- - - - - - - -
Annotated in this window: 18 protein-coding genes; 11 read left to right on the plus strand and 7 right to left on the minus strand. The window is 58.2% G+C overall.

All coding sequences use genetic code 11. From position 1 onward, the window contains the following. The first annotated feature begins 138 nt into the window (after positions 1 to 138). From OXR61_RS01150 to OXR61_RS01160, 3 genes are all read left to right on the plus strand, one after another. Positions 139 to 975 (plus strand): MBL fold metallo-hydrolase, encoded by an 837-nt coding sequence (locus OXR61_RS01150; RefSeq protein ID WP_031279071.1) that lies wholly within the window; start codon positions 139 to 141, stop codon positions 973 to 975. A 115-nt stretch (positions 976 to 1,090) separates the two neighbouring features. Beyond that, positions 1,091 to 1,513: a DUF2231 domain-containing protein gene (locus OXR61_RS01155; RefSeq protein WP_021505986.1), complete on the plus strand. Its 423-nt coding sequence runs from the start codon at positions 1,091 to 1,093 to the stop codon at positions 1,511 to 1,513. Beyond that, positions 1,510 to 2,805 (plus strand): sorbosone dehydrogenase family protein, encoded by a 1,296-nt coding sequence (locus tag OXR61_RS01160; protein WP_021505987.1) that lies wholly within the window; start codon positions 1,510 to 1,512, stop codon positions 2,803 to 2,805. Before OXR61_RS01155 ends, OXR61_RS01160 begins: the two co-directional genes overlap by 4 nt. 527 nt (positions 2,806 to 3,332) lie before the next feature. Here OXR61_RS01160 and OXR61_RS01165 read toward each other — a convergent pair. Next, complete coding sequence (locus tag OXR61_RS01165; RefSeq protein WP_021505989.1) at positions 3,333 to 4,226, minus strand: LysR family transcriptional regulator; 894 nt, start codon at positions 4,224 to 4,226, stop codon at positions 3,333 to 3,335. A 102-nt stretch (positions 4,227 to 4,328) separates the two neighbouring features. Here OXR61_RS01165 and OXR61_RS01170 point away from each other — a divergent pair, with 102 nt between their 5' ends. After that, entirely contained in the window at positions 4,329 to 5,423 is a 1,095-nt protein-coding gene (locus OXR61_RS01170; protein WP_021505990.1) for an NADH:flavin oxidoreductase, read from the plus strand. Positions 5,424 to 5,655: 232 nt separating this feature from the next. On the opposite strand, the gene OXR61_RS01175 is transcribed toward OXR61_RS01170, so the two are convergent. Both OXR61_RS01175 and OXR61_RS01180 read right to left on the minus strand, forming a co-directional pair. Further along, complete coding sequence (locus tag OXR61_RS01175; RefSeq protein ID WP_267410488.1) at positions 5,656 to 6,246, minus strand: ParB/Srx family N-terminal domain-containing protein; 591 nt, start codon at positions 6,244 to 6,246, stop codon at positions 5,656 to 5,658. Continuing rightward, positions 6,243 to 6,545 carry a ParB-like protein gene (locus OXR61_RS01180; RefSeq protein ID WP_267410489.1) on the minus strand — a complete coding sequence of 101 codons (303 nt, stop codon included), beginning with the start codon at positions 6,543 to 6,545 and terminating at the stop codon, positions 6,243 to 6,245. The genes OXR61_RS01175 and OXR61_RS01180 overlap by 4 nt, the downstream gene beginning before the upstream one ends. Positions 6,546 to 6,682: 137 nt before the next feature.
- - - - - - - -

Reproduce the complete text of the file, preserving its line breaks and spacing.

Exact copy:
Annotated in this window: 18 protein-coding genes; 11 read left to right on the plus strand and 7 right to left on the minus strand. The window is 58.2% G+C overall.

All coding sequences use genetic code 11. From position 1 onward, the window contains the following. The first annotated feature begins 138 nt into the window (after positions 1 to 138). From OXR61_RS01150 to OXR61_RS01160, 3 genes are all read left to right on the plus strand, one after another. Positions 139 to 975 (plus strand): MBL fold metallo-hydrolase, encoded by an 837-nt coding sequence (locus OXR61_RS01150; RefSeq protein ID WP_031279071.1) that lies wholly within the window; start codon positions 139 to 141, stop codon positions 973 to 975. A 115-nt stretch (positions 976 to 1,090) separates the two neighbouring features. Beyond that, positions 1,091 to 1,513: a DUF2231 domain-containing protein gene (locus OXR61_RS01155; RefSeq protein WP_021505986.1), complete on the plus strand. Its 423-nt coding sequence runs from the start codon at positions 1,091 to 1,093 to the stop codon at positions 1,511 to 1,513. Beyond that, positions 1,510 to 2,805 (plus strand): sorbosone dehydrogenase family protein, encoded by a 1,296-nt coding sequence (locus tag OXR61_RS01160; protein WP_021505987.1) that lies wholly within the window; start codon positions 1,510 to 1,512, stop codon positions 2,803 to 2,805. Before OXR61_RS01155 ends, OXR61_RS01160 begins: the two co-directional genes overlap by 4 nt. 527 nt (positions 2,806 to 3,332) lie before the next feature. Here OXR61_RS01160 and OXR61_RS01165 read toward each other — a convergent pair. Next, complete coding sequence (locus tag OXR61_RS01165; RefSeq protein WP_021505989.1) at positions 3,333 to 4,226, minus strand: LysR family transcriptional regulator; 894 nt, start codon at positions 4,224 to 4,226, stop codon at positions 3,333 to 3,335. A 102-nt stretch (positions 4,227 to 4,328) separates the two neighbouring features. Here OXR61_RS01165 and OXR61_RS01170 point away from each other — a divergent pair, with 102 nt between their 5' ends. After that, entirely contained in the window at positions 4,329 to 5,423 is a 1,095-nt protein-coding gene (locus OXR61_RS01170; protein WP_021505990.1) for an NADH:flavin oxidoreductase, read from the plus strand. Positions 5,424 to 5,655: 232 nt separating this feature from the next. On the opposite strand, the gene OXR61_RS01175 is transcribed toward OXR61_RS01170, so the two are convergent. Both OXR61_RS01175 and OXR61_RS01180 read right to left on the minus strand, forming a co-directional pair. Further along, complete coding sequence (locus tag OXR61_RS01175; RefSeq protein ID WP_267410488.1) at positions 5,656 to 6,246, minus strand: ParB/Srx family N-terminal domain-containing protein; 591 nt, start codon at positions 6,244 to 6,246, stop codon at positions 5,656 to 5,658. Continuing rightward, positions 6,243 to 6,545 carry a ParB-like protein gene (locus OXR61_RS01180; RefSeq protein ID WP_267410489.1) on the minus strand — a complete coding sequence of 101 codons (303 nt, stop codon included), beginning with the start codon at positions 6,543 to 6,545 and terminating at the stop codon, positions 6,243 to 6,245. The genes OXR61_RS01175 and OXR61_RS01180 overlap by 4 nt, the downstream gene beginning before the upstream one ends. Positions 6,546 to 6,682: 137 nt before the next feature.